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[May 20, 2008]  URBANA -- Recent hog prices are described as a "miracle" by a Purdue University Extension marketing specialist, who compares the high prices to an answered prayer.

"Overall, the current futures forecasts say that producer losses will not be nearly as bad for the rest of this year as had been anticipated," said Chris Hurt. "But the markets also agree that it will be the spring of 2009 before the industry gets back into the black.

"Earlier, I suggested it would take a 6 to 8 percent cut in the breeding herd to return to profitability. Now, it appears that more modest cuts may return the industry to profits, at least if the world keeps buying 'high value' U.S. pork. Thank goodness for miracles, and thank goodness economists' bleak forecasts aren't always right."

Hurt was reacting to recent changes in the hog market. In mid-March, eastern Corn Belt hog prices were $35 on a live-weight basis. Today they are $58.

"The huge financial losses have slowed as hog prices have recovered much closer to costs of production," he said. "What an amazing turnaround in such a short period of time. Just how surprising is this reversal of fortune?

"The average seasonal price increase from early April to early June over the past five years was $11 per live hundredweight. This year the seasonal increase has been $23 so far -- more than double the normal increase. Next, consider this remarkable price increase is occurring with pork production up about 10 percent, almost defying basic economics."

Perhaps, he added, some hog producers don't want to question a miracle, "but the rest of us want to know why."

Since supplies are sharply higher, demand is the most likely place to look for the answer, and export demand is the most probable source, Hurt noted.

"Unfortunately, trade data are only available through March of this year, but that data shows a robust export period," he said. "In the first quarter of 2008, pork exports were up 40 percent and imports were down 10 percent. The net impact was a 61 percent improvement in net trade volume.

"As a percent of U.S. production, this was 14.8 percent in the quarter, compared to 10.2 percent for the same period in 2007. The bottom line was that additional trade enhancement in the first quarter accounted for nearly 5 percent of all production."

Pork producers know that pork has been cheap in the United States, but with the rapid devaluation of the U.S. dollar, U.S. pork was doubly cheap to some foreign buyers. As a result, in the first quarter, shipments to Hong Kong (mostly trans-shipments to mainland China) were nearly seven times larger. Chinese purchases were up nearly three times, and exports to Russia were more than double. Exports to Japan rose by 8 percent and to Korea by 27 percent.

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"China, of course, deserves a special note, as pork production there was reduced in 2007 by 9 percent due to disease problems," he said. "China is in the process of rebuilding the herd but is willing to import more pork in an attempt to reduce the inflationary pressure on pork and food prices in general."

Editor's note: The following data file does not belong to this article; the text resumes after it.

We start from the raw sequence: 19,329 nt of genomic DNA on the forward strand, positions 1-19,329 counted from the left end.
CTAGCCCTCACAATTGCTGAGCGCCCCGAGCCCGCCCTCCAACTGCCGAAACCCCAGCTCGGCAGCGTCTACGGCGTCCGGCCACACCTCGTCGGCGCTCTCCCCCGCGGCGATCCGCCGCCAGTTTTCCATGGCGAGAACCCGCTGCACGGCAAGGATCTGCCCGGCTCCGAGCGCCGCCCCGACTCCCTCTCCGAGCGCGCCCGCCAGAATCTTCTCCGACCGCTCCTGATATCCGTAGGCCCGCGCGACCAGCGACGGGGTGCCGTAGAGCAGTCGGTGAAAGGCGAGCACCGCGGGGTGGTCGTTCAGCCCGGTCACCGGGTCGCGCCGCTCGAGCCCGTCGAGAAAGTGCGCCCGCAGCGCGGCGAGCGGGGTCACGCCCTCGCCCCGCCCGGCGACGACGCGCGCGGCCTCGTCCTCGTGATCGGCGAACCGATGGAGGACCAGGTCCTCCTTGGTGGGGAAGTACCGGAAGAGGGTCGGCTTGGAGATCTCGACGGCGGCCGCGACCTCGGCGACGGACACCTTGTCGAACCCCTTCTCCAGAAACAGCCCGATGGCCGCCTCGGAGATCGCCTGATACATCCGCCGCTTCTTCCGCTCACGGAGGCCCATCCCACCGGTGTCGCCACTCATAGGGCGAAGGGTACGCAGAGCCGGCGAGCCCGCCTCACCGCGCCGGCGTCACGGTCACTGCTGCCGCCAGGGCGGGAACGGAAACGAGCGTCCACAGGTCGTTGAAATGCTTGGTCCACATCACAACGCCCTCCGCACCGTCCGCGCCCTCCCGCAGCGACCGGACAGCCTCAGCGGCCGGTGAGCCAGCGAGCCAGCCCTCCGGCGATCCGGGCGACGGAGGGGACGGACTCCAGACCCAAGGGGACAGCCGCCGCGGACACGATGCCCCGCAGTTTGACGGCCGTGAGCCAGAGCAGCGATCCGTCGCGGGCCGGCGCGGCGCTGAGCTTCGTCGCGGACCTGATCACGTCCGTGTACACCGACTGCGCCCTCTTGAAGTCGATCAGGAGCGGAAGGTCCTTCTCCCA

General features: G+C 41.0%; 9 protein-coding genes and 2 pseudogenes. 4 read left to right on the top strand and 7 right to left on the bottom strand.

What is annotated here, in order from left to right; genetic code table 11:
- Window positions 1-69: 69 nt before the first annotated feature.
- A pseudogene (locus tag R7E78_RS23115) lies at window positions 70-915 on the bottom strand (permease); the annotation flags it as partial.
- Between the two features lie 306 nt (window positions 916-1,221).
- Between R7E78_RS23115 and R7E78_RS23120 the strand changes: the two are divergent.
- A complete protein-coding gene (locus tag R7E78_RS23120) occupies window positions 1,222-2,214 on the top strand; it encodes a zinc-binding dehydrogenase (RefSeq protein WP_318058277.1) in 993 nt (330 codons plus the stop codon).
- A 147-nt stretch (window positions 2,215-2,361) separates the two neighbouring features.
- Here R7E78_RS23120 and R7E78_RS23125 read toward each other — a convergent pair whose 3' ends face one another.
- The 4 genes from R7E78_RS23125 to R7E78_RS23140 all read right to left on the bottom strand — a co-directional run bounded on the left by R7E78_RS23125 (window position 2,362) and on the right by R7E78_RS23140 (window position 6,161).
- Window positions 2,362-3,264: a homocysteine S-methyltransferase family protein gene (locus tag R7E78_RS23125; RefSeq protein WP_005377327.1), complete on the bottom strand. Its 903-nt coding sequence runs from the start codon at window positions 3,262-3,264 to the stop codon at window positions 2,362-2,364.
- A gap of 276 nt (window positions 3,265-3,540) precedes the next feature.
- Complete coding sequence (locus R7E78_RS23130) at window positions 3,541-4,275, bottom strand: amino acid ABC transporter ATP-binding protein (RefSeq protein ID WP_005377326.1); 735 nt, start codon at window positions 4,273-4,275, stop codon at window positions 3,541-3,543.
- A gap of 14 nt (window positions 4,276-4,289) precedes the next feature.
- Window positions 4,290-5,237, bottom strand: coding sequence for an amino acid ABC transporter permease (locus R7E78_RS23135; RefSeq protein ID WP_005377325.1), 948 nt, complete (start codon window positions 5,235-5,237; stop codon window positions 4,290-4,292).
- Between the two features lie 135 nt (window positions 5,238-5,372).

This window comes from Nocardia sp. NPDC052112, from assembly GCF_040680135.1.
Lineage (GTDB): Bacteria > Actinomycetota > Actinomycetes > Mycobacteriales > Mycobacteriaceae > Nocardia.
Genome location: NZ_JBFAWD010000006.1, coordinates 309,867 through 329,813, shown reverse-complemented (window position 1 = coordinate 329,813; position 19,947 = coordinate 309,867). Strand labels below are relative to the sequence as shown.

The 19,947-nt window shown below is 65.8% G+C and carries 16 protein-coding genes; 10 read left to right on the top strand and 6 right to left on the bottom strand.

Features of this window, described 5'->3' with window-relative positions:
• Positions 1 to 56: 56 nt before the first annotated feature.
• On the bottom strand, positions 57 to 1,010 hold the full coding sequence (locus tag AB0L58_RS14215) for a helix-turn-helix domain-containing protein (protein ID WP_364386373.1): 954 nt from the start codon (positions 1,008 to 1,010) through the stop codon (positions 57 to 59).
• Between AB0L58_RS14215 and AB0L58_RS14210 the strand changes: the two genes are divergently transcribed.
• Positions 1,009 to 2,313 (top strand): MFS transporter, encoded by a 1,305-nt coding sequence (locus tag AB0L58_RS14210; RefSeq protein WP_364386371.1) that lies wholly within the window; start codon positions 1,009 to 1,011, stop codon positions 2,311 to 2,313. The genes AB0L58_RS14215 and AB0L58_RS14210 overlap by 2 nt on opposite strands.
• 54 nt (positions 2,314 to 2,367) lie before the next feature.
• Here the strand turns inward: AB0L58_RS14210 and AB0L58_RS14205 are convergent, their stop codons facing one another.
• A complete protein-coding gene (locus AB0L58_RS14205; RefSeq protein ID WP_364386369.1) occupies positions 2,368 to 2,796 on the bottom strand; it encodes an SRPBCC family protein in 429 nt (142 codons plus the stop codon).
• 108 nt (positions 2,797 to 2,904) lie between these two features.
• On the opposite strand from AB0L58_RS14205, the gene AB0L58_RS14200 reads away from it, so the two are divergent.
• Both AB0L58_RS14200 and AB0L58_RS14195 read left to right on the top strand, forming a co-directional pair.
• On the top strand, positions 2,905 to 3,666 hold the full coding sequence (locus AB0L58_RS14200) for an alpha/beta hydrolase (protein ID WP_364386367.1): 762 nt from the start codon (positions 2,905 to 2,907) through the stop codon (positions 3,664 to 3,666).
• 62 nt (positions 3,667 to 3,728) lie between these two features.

Domestic demand may be a reason for some of the strength in hog prices as well, he added. Pork is cheap and the American shopper is in a mood to look for bargains, as both food and fuel price increases have cut into family budgets. In April, for example, retail beef averaged $4.17 per pound and pork was $2.86. That is a saving of $1.31 per pound.

"On a 10-pound meat purchase, that's a savings of $13 and will buy enough gasoline to get the family vehicle another 60 or 70 miles down the road," he said.

There may also be an almost intangible demand component in pork right now. Some would call it "speculation"; others might say it is "inflation expectations." This is the ideal that all agricultural commodities must eventually have a major increase in price to account for much higher production costs.

"It was thought that hog producers would have to cut herds to get pork prices to rise enough to cover higher production costs," he said. "Maybe those cuts in production will come in the form of other world producers cutting their production such that U.S. exports can accommodate large domestic production. If the latter case holds, U.S. producers may not have to reduce herd size as much."

What does this mean for the future? Using futures prices for corn, soybean meal and lean hogs on May 19, and adjusting for historical basis levels, hog prices would average about $54 for the second quarter and $55 for the summer.

"The fall decline would be moderate, with prices only dropping back to $53.50, and then taking off in 2009 with the first-quarter average at about $57.50 and the second quarter at about $64," he said.

"Costs would be about $58 this spring, summer, fall and winter, providing $2 to $4 of loss for farrow-to-finish operations. The world finally brightens for hog producers in the spring of 2009 with prices moving toward the mid-$60s, with costs near $59, for $5 to $6 in profits."

[Text from file received from the University of Illinois College of Agricultural, Consumer and Environmental Sciences]


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